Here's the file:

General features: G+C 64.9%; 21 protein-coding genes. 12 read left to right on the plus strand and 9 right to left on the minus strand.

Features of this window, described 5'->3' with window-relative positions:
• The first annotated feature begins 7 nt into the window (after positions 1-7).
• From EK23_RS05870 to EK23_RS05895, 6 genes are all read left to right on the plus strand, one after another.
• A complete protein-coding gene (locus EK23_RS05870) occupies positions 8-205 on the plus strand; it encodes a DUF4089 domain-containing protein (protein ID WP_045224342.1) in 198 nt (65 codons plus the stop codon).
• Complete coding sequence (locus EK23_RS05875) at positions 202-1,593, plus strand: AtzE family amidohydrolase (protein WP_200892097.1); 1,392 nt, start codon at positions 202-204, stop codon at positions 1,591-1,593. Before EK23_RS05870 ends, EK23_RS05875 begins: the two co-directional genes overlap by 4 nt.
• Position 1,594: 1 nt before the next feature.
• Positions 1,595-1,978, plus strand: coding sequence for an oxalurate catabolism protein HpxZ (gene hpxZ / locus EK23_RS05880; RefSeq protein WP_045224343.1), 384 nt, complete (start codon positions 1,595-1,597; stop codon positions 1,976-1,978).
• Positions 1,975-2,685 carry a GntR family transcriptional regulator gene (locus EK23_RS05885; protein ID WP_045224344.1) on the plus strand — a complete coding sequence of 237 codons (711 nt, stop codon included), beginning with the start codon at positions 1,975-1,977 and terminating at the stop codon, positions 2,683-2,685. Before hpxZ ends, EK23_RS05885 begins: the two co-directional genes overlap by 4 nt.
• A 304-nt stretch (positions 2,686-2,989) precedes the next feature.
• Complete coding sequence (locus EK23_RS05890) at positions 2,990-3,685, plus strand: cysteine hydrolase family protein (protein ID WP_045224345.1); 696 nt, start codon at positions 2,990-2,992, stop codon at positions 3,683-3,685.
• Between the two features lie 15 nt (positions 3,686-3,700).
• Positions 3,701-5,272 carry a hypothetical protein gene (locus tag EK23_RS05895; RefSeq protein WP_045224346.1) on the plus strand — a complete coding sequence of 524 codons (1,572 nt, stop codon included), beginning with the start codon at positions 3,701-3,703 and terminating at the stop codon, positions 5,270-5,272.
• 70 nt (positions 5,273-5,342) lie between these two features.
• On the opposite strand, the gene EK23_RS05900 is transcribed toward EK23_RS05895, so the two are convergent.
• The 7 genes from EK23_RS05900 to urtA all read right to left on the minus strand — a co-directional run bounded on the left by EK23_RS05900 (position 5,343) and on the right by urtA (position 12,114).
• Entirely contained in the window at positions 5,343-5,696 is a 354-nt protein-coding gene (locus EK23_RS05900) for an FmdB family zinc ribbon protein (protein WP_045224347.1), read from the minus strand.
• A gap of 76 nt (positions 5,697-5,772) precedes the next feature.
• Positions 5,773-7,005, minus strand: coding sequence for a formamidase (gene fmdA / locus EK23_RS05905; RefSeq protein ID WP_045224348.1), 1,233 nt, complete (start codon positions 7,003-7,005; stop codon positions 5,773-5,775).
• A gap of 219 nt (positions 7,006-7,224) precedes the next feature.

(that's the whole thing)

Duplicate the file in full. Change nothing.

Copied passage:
General features: G+C 64.9%; 21 protein-coding genes. 12 read left to right on the plus strand and 9 right to left on the minus strand.

Features of this window, described 5'->3' with window-relative positions:
• The first annotated feature begins 7 nt into the window (after positions 1-7).
• From EK23_RS05870 to EK23_RS05895, 6 genes are all read left to right on the plus strand, one after another.
• A complete protein-coding gene (locus EK23_RS05870) occupies positions 8-205 on the plus strand; it encodes a DUF4089 domain-containing protein (protein ID WP_045224342.1) in 198 nt (65 codons plus the stop codon).
• Complete coding sequence (locus EK23_RS05875) at positions 202-1,593, plus strand: AtzE family amidohydrolase (protein WP_200892097.1); 1,392 nt, start codon at positions 202-204, stop codon at positions 1,591-1,593. Before EK23_RS05870 ends, EK23_RS05875 begins: the two co-directional genes overlap by 4 nt.
• Position 1,594: 1 nt before the next feature.
• Positions 1,595-1,978, plus strand: coding sequence for an oxalurate catabolism protein HpxZ (gene hpxZ / locus EK23_RS05880; RefSeq protein WP_045224343.1), 384 nt, complete (start codon positions 1,595-1,597; stop codon positions 1,976-1,978).
• Positions 1,975-2,685 carry a GntR family transcriptional regulator gene (locus EK23_RS05885; protein ID WP_045224344.1) on the plus strand — a complete coding sequence of 237 codons (711 nt, stop codon included), beginning with the start codon at positions 1,975-1,977 and terminating at the stop codon, positions 2,683-2,685. Before hpxZ ends, EK23_RS05885 begins: the two co-directional genes overlap by 4 nt.
• A 304-nt stretch (positions 2,686-2,989) precedes the next feature.
• Complete coding sequence (locus EK23_RS05890) at positions 2,990-3,685, plus strand: cysteine hydrolase family protein (protein ID WP_045224345.1); 696 nt, start codon at positions 2,990-2,992, stop codon at positions 3,683-3,685.
• Between the two features lie 15 nt (positions 3,686-3,700).
• Positions 3,701-5,272 carry a hypothetical protein gene (locus tag EK23_RS05895; RefSeq protein WP_045224346.1) on the plus strand — a complete coding sequence of 524 codons (1,572 nt, stop codon included), beginning with the start codon at positions 3,701-3,703 and terminating at the stop codon, positions 5,270-5,272.
• 70 nt (positions 5,273-5,342) lie between these two features.
• On the opposite strand, the gene EK23_RS05900 is transcribed toward EK23_RS05895, so the two are convergent.
• The 7 genes from EK23_RS05900 to urtA all read right to left on the minus strand — a co-directional run bounded on the left by EK23_RS05900 (position 5,343) and on the right by urtA (position 12,114).
• Entirely contained in the window at positions 5,343-5,696 is a 354-nt protein-coding gene (locus EK23_RS05900) for an FmdB family zinc ribbon protein (protein WP_045224347.1), read from the minus strand.
• A gap of 76 nt (positions 5,697-5,772) precedes the next feature.
• Positions 5,773-7,005, minus strand: coding sequence for a formamidase (gene fmdA / locus EK23_RS05905; RefSeq protein ID WP_045224348.1), 1,233 nt, complete (start codon positions 7,003-7,005; stop codon positions 5,773-5,775).
• A gap of 219 nt (positions 7,006-7,224) precedes the next feature.